It was aspirated and biopsied using a 22G fine-needle aspiration (FNA) needle (Boston Scientific, Natick, MA) and a 22G Procore needle (Boston Scientific, Natick, MA), respectively. Samples were sent for cytological, histopathologic, and microbiological analysis. Analysis of the FNA sample showed tuberculous lymphadenitis with necrosis and there was evidence of granuloma formation. Rare bacilli were noted on acid-fast staining (Figure 6). 

 

Analysis of the biopsy specimen revealed necrotizing tuberculous lymphadenitis with extensive necrosis. AFB staining of the biopsy sample revealed acid-fast bacilli (Figure 7).

 

The patient was discharged from the hospital on isoniazid, rifampin, ethambutol, pyrazinamide, and vitamin B6 and continued to improve with close outpatient follow-up. After six months of treatment, the patient recovered completely and continues to do well.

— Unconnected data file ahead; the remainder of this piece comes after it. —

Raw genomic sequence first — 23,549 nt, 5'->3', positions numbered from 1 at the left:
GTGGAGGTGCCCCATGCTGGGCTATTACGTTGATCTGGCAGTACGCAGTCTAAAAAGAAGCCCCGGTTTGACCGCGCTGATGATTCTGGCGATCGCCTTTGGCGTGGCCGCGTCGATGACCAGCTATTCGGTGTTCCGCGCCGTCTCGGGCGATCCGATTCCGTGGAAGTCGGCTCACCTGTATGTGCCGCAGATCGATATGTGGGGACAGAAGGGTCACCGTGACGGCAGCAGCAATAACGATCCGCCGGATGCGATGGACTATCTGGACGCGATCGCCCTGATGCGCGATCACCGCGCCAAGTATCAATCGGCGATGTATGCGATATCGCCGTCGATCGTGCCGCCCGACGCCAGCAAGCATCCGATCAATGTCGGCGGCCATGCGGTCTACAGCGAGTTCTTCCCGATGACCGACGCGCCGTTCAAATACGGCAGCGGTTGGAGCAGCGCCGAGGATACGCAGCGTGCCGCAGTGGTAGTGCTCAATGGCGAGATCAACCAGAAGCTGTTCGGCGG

Discussion

Robert Koch's (1843-1910) statement that TB is a disease deadlier than the plague or cholera holds true even today [1]. In the year 2013, nine-million people were infected and 1.5-million deaths occurred owing to TB [2-3]. It is a disease without boundaries and can present anywhere, but is associated with a higher mortality in low- and middle-income, resource-limited countries [4]. Lymph node tuberculosis (LNTB) is the most prevalent form of EPTB in developing countries, whereas non-tuberculous mycobacteria (NTB) constitute the most common cause of lymphadenopathy in the developed world. LNTB most frequently involves the cervical lymph nodes followed by mediastinal, axillary, mesenteric, hepatic portal, perihepatic, and inguinal lymph nodes [5]. It presents with symptoms that vary with the anatomical site involved: dysphagia and recurrent laryngeal nerve palsy may be the presenting complaints in mediastinal TB, whereas periportal, mesenteric, or peripancreatic node involvement often manifests with nonspecific abdominal pain [2,5].